The upper end of the cap is provided with a plug portion which facilitates sealing of the upper end 18 of the tube 10. In this connection the upper end of the cap side wall 24 terminates in a radially inwardly extending flat sector 36 the interior surface of which is adapted to rest on the upper end 18 of the tube 10 as shown clearly in FIG. 3. The inner edge of the substantially fiat sector 36 extends into a circumferentially extending cylindrical wall 38 which in turn extends into the substantially arcuate vent portion 40. The juncture between this vent portion 40 and the wall 38 is provided with an outwardly flared lip 42 which is adapted to rest directly on the upper end 18 of the tube 10 when the cap 12 is in its intermediary play position relative to tube 10 as shown in FIG. 2. In this connection the lower end of the lip 20 is adapted to engage the tapered edge 32 at the upper end of the internal ribbing 30 at the other extreme position of the permissible play.
The curved vent 40 extends into a substantially conical wall 44 the top end of which includes a substantially fiat finger engaging portion 46 substantially coplanar with the flat portion 36. The central portion of the inner surface of the central portion 46 is thickened as at 48 to provide increased strength to accommodate the finger pressures that are applied in maneuvering the cap 12 to its sealed position on the tube 10. In this regard the pressure is applied directly to the central portion 46. Under these circumstances the flared lip 42 will in effect cam against the upper end 18 on the tube and because of the inherent flexibility and resiliency of the material from which the cap 12 is fabricated the wall 38 will shift radiallyinwardly with its exterior face providing a hermetic seal with the interior surfaces of the upper end 18 of the tube as shown clearly in FIG. 3.
Thus, it should be apparent to those skilled in the art that an important and significant contribution is made by the cap of this invention. Biological samples may be effectively preserved and transported, particularly when associating the cap 12 on the tube 10 in the sealed position as depicted by the solid lines of FIG. 3. Aerobes and anaerobes may be effectively cultured in the tube 10 by merely associating the cap 12 in proper position on the tube as represented by the dotted lines of FIG. 3 on the one hand and on the other by the solid lines in this figure. The juncture between the sealed position and the elevated position for aerobic culturing is well defined by indicator means provided by the play of the lip 20 existing between the flared lip 42 and tapered end 32 of the internal ribbing 30.
Thus the numerous aforenoted objects and advantages among others are most effectively attained. Although a single somewhat preferred embodiment of the invention has been disclosed and described in detail herein it should be understood that this invention is in no sense limited thereby and its scope is to be determined by that of the appended claims.
1. A cap for culture tubes comprising an upper plug portion and a downwardly extending side wall, sealing means on said cap for sealing the top of the tubes, and gripping means including elongated and vertically extending ribbing on said cap for maintaining said cap in an elevated position with respect to the top of the tubes, whereby passages are adapted to be defined when the cap is in the elevated position between the ribbing and the interior of the cap side wall and exterior of the tube upper end to permit passage of a gaseous medium through the passages so that aerobic and anaerobic conditions are adapted to be selectively attained for culturing purposes, said cap being so constructed and arranged so as to provide a stop means intermediate said sealing means and said gripping means for permitting the sensing of attainment of the cap sealing and elevated positions on the top of the tubes.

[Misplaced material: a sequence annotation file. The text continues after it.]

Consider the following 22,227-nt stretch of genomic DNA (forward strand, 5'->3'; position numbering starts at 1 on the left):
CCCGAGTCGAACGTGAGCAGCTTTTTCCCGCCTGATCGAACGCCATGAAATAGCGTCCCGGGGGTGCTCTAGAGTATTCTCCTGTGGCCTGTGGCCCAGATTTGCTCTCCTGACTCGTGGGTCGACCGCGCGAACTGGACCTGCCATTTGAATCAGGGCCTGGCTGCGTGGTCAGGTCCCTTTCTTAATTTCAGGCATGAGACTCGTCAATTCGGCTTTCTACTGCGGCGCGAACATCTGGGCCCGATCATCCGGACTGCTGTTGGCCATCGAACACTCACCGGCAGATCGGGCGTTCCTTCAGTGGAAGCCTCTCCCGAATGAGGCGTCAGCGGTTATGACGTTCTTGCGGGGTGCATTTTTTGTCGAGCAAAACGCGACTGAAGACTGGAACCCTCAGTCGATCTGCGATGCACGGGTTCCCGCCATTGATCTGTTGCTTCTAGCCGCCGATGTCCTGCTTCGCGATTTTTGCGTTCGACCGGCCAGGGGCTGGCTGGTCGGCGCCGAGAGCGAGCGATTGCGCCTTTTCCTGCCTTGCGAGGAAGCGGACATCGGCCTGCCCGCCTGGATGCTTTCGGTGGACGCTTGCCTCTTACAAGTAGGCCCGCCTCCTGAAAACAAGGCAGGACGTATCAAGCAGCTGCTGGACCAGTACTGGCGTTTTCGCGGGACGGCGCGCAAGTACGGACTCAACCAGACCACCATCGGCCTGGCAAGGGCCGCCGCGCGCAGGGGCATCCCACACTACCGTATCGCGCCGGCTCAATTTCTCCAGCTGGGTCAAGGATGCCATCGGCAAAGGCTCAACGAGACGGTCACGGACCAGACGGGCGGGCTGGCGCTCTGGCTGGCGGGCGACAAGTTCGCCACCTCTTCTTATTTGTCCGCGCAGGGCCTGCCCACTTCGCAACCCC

2. The invention in accordance with claim 1 wherein the ribbing extends inwardly of the side wall and adapted to engage the exterior of the top of the tubes in elevated position with respect to the tube upper end.
3. The invention in accordance with claim 2 wherein the plug portion includesa downwardly extending sealing wall spaced inwardly of said side wall for engaging with the interior of the top of the tubes and seal the contents of the tubes.
4. The invention in accordance with claim 3 wherein the plug portion includes flexible means associated with said sealing wall for permitting the sealing wall to shift in a substantially radial direction to assume it's sealing relationship with the top of the tubes.
5. The invention in accordance with claim 4 wherein the stop means is defined at the top by a flared lip projecting substantially radially outwardly from the sealing wall and at the bottom by a downwardly and inwardly tapered upper end of the internal ribbing of the side wall.
6. The invention in accordance with claim 5 wherein the plug portion includes a central finger engaging portion against which pressure is applied to seal the cap on the tube.
7. The invention in accordance with claim 5 wherein the side wall includes external projections which cooperate in rigidifying the side wall.
8. A capped culturing tube comprising in combination: a tube having an open end and a bottom closed end, a cap on the top of the tube, said cap having an upper portion and a downwardly extending side wall, sealing means on said cap for sealing the top of the tubes, and gripping means on said cap for maintaining said cap in an elevated position with respect to the top of the tubes whereby passages are adapted to be defined when the cap is in the elevated position by the surface of the cap including the gripping means and the tube upper end to permit passage of a gaseous medium through the passages so that aerobic and anaerobic conditions are adapted to be selectively attained for culturing purposes, said cap being so constructed and arranged so as to provide a stop means intermediate said sealing means and said gripping means for permitting the sensing of attainment of the cap sealing and elevated positions on the top of the tubes.
References Cited by the Examiner UNITED STATES PATENTS 2,304,532 12/1942 BoXley 21556 X 2,953,272 9/1960 Mumford 2l556 2,987,206 6/1961 Grussen 21541 X 3,113,693 12/1963 Stull 2206O 3,116,846 1/1964 Salminen 215-41 3,186,573 6/1965 Salminen 215-52 JOSEPH R. LECLAIR, Primary Examiner.
D. F. NORTON, Assistant Examiner.